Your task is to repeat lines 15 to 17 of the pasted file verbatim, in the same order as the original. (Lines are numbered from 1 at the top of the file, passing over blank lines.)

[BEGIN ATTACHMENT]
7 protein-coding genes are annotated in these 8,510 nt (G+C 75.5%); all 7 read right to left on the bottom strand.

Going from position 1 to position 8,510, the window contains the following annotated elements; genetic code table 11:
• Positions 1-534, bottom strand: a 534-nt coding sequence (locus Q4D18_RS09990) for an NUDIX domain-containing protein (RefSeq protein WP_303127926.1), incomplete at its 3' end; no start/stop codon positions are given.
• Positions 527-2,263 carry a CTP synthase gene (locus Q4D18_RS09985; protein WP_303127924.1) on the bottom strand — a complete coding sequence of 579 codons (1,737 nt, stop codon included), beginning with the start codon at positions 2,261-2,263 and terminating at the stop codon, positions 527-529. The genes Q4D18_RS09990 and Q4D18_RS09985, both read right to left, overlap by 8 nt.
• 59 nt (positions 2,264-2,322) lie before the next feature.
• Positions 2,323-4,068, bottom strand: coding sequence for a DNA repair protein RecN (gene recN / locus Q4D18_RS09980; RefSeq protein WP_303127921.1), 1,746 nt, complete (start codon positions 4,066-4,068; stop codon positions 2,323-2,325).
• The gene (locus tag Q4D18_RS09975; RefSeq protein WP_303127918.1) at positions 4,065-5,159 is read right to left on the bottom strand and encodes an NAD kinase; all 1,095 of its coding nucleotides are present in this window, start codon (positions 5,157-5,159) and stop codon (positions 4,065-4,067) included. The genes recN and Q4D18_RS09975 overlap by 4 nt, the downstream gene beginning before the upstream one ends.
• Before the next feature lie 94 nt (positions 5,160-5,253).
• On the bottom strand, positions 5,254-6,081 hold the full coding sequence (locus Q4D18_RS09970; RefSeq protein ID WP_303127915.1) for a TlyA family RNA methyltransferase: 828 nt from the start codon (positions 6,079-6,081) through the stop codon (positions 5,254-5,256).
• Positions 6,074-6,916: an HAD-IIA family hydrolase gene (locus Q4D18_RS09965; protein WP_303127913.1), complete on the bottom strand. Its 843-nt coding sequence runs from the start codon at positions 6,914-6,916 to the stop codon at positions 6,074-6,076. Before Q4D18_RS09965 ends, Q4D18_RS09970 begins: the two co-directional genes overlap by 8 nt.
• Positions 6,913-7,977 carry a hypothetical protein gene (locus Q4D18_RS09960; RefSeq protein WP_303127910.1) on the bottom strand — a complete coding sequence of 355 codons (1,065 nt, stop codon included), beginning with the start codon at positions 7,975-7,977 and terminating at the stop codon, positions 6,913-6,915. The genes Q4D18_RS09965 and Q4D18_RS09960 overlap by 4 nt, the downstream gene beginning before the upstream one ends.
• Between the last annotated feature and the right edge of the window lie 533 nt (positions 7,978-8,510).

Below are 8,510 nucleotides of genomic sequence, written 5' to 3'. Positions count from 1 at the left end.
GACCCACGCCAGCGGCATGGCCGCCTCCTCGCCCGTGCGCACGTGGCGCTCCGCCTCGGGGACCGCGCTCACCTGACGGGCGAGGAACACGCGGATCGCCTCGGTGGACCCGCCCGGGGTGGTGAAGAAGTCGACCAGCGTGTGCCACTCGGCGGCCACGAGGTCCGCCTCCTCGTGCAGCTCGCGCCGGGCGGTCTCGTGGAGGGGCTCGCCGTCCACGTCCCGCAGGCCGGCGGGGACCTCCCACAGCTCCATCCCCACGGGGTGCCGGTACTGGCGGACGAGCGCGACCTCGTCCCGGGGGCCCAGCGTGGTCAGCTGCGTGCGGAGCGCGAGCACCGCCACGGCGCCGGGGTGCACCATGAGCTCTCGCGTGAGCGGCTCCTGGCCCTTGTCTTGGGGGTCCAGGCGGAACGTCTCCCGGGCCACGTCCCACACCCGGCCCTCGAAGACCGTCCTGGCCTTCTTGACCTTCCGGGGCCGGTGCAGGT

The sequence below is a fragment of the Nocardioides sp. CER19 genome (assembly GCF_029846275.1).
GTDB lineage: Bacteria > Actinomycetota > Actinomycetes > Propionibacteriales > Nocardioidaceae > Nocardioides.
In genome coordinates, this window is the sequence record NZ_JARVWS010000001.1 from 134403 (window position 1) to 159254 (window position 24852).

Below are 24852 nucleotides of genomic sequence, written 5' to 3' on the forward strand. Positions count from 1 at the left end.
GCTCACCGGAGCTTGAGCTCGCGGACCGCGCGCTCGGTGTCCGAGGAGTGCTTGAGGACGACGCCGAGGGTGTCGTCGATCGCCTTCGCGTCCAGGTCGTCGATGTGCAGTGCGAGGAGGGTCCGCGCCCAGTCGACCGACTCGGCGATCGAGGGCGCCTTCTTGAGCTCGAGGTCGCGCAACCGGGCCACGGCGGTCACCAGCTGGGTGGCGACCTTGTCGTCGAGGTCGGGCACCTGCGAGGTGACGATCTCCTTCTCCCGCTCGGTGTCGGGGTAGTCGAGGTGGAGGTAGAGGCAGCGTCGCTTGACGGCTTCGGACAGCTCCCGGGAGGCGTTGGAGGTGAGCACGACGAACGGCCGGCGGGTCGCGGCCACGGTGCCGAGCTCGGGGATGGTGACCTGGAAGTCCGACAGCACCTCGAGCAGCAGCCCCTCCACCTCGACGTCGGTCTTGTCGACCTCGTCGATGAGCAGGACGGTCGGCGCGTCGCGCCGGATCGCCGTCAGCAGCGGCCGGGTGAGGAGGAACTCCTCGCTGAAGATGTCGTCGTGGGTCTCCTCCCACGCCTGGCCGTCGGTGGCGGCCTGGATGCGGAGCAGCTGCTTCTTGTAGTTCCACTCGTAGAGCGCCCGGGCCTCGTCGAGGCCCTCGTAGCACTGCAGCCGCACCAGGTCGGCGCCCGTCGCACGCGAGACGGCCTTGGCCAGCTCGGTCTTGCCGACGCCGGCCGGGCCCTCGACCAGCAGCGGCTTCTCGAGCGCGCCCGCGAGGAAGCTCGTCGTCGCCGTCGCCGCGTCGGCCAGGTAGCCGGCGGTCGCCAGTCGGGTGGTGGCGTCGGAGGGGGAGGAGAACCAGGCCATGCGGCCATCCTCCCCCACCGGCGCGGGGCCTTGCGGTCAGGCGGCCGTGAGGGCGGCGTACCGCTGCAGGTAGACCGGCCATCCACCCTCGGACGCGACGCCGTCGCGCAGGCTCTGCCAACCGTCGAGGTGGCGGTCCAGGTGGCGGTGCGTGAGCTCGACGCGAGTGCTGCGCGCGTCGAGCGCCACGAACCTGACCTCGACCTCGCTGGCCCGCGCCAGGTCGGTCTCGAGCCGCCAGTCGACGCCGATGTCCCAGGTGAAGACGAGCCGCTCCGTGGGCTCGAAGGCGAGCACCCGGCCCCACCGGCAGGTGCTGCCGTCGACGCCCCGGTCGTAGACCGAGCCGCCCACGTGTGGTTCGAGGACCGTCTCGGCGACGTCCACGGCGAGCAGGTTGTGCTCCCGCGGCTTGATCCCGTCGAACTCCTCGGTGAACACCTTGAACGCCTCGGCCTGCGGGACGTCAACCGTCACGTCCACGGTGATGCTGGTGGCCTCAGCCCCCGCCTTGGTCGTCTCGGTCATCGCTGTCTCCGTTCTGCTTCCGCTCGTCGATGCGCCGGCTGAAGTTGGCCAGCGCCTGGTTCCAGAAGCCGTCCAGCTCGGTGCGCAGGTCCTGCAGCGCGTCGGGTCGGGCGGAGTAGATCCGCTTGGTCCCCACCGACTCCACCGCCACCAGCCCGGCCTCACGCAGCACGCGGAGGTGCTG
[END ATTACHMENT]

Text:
The sequence below is a fragment of the Nocardioides sp. CER19 genome (assembly GCF_029846275.1).
GTDB lineage: Bacteria > Actinomycetota > Actinomycetes > Propionibacteriales > Nocardioidaceae > Nocardioides.
In genome coordinates, this window is the sequence record NZ_JARVWS010000001.1 from 134403 (window position 1) to 159254 (window position 24852).